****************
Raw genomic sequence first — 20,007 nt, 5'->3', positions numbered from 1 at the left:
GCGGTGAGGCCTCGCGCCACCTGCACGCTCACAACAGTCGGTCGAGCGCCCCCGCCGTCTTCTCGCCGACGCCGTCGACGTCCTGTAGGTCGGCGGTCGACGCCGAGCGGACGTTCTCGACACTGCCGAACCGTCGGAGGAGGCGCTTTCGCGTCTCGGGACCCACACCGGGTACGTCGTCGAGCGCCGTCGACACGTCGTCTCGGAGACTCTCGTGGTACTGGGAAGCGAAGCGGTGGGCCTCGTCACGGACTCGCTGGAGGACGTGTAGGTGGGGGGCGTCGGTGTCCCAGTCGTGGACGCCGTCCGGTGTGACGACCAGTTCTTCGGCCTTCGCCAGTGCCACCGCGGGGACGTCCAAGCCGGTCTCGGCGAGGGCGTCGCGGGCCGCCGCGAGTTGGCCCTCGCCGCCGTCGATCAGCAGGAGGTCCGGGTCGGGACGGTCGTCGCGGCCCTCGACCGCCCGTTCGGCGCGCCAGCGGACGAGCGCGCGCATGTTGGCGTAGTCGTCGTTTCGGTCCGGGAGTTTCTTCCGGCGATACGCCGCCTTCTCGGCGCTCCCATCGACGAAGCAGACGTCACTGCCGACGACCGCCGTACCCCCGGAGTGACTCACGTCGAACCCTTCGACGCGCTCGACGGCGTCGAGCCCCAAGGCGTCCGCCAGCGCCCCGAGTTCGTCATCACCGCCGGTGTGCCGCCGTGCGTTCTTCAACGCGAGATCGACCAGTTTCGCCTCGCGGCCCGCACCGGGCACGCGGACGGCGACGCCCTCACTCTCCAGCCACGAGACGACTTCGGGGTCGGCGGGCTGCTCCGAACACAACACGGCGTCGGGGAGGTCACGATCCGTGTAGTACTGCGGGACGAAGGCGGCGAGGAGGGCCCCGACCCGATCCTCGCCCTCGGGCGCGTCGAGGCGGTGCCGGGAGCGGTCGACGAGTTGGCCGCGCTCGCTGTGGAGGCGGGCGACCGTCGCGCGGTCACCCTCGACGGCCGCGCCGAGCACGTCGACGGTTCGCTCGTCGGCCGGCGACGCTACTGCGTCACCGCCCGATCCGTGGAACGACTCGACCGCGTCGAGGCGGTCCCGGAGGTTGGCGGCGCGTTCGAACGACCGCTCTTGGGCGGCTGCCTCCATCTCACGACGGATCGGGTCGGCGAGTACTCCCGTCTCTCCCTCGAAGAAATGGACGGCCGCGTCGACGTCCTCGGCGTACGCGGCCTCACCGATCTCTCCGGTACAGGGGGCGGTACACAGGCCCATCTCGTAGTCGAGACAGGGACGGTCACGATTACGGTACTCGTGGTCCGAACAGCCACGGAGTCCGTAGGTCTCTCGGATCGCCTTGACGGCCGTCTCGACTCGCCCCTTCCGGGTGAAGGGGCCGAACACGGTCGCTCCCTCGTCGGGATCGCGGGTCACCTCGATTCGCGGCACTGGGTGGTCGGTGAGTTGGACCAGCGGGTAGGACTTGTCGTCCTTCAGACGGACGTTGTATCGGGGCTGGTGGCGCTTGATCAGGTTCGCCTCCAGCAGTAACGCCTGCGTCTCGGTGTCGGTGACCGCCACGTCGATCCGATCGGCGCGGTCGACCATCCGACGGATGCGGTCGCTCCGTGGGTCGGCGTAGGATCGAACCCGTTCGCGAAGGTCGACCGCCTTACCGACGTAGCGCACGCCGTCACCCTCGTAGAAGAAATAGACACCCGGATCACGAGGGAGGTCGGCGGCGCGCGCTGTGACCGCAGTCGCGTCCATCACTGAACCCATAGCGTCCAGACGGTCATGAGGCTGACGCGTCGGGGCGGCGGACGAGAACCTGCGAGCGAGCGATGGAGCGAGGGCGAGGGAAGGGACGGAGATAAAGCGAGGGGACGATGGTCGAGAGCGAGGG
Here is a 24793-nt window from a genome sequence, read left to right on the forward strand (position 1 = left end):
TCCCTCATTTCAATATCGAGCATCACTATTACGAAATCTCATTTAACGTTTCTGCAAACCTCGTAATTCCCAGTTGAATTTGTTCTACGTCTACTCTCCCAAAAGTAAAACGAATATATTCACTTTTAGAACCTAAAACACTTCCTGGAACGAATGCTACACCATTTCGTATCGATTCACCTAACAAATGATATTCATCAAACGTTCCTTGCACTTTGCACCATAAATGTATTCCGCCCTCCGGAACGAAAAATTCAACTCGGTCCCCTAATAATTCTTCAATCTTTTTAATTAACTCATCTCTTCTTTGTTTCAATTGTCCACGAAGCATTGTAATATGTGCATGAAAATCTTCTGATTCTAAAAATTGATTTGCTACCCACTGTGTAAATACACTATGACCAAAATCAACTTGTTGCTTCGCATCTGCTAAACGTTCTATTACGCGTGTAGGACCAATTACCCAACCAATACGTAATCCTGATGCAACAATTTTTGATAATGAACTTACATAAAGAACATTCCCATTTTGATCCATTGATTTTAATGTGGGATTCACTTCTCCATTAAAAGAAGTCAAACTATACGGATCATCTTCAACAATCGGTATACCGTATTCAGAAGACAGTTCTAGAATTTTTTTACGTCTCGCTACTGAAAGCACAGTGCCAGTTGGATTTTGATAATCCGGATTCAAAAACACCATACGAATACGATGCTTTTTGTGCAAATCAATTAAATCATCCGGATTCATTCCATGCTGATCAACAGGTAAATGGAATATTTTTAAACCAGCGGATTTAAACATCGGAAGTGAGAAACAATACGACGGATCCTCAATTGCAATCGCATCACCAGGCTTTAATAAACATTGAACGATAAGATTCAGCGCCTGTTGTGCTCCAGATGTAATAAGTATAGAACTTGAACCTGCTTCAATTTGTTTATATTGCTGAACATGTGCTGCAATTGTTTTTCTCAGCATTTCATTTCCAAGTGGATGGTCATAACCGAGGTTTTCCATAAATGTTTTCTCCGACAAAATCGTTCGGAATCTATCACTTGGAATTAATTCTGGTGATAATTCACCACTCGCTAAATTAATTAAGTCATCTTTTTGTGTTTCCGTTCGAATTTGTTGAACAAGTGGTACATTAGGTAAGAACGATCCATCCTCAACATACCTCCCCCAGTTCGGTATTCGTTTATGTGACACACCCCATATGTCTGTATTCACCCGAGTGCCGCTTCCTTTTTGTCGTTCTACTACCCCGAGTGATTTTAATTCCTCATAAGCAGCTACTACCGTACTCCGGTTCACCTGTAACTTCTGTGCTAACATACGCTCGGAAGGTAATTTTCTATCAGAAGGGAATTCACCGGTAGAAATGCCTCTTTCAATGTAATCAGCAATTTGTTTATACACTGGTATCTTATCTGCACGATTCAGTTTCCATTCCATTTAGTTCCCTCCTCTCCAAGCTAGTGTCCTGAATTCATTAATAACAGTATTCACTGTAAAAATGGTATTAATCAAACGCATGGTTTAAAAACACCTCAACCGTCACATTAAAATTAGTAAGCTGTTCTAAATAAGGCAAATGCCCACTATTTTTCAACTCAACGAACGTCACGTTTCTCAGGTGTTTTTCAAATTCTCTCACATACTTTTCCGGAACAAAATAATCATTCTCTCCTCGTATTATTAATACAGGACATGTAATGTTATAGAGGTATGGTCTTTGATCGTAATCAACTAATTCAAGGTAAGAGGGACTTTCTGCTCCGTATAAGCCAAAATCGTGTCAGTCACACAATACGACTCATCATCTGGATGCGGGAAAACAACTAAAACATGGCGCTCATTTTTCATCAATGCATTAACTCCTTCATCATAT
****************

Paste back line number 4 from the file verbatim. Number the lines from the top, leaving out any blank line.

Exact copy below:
TCCCTCATTTCAATATCGAGCATCACTATTACGAAATCTCATTTAACGTTTCTGCAAACCTCGTAATTCCCAGTTGAATTTGTTCTACGTCTACTCTCCCAAAAGTAAAACGAATATATTCACTTTTAGAACCTAAAACACTTCCTGGAACGAATGCTACACCATTTCGTATCGATTCACCTAACAAATGATATTCATCAAACGTTCCTTGCACTTTGCACCATAAATGTATTCCGCCCTCCGGAACGAAAAATTCAACTCGGTCCCCTAATAATTCTTCAATCTTTTTAATTAACTCATCTCTTCTTTGTTTCAATTGTCCACGAAGCATTGTAATATGTGCATGAAAATCTTCTGATTCTAAAAATTGATTTGCTACCCACTGTGTAAATACACTATGACCAAAATCAACTTGTTGCTTCGCATCTGCTAAACGTTCTATTACGCGTGTAGGACCAATTACCCAACCAATACGTAATCCTGATGCAACAATTTTTGATAATGAACTTACATAAAGAACATTCCCATTTTGATCCATTGATTTTAATGTGGGATTCACTTCTCCATTAAAAGAAGTCAAACTATACGGATCATCTTCAACAATCGGTATACCGTATTCAGAAGACAGTTCTAGAATTTTTTTACGTCTCGCTACTGAAAGCACAGTGCCAGTTGGATTTTGATAATCCGGATTCAAAAACACCATACGAATACGATGCTTTTTGTGCAAATCAATTAAATCATCCGGATTCATTCCATGCTGATCAACAGGTAAATGGAATATTTTTAAACCAGCGGATTTAAACATCGGAAGTGAGAAACAATACGACGGATCCTCAATTGCAATCGCATCACCAGGCTTTAATAAACATTGAACGATAAGATTCAGCGCCTGTTGTGCTCCAGATGTAATAAGTATAGAACTTGAACCTGCTTCAATTTGTTTATATTGCTGAACATGTGCTGCAATTGTTTTTCTCAGCATTTCATTTCCAAGTGGATGGTCATAACCGAGGTTTTCCATAAATGTTTTCTCCGACAAAATCGTTCGGAATCTATCACTTGGAATTAATTCTGGTGATAATTCACCACTCGCTAAATTAATTAAGTCATCTTTTTGTGTTTCCGTTCGAATTTGTTGAACAAGTGGTACATTAGGTAAGAACGATCCATCCTCAACATACCTCCCCCAGTTCGGTATTCGTTTATGTGACACACCCCATATGTCTGTATTCACCCGAGTGCCGCTTCCTTTTTGTCGTTCTACTACCCCGAGTGATTTTAATTCCTCATAAGCAGCTACTACCGTACTCCGGTTCACCTGTAACTTCTGTGCTAACATACGCTCGGAAGGTAATTTTCTATCAGAAGGGAATTCACCGGTAGAAATGCCTCTTTCAATGTAATCAGCAATTTGTTTATACACTGGTATCTTATCTGCACGATTCAGTTTCCATTCCATTTAGTTCCCTCCTCTCCAAGCTAGTGTCCTGAATTCATTAATAACAGTATTCACTGTAAAAATGGTATTAATCAAACGCATGGTTTAAAAACACCTCAACCGTCACATTAAAATTAGTAAGCTGTTCTAAATAAGGCAAATGCCCACTATTTTTCAACTCAACGAACGTCACGTTTCTCAGGTGTTTTTCAAATTCTCTCACATACTTTTCCGGAACAAAATAATCATTCTCTCCTCGTATTATTAATACAGGACATGTAATGTTATAGAGGTATGGTCTTTGATCGTAATCAACTAATTCAAGGTAAGAGGGACTTTCTGCTCCGTATAAGCCAAAATCGTGTCAGTCACACAATACGACTCATCATCTGGATGCGGGAAAACAACTAAAACATGGCGCTCATTTTTCATCAATGCATTAACTCCTTCATCATAT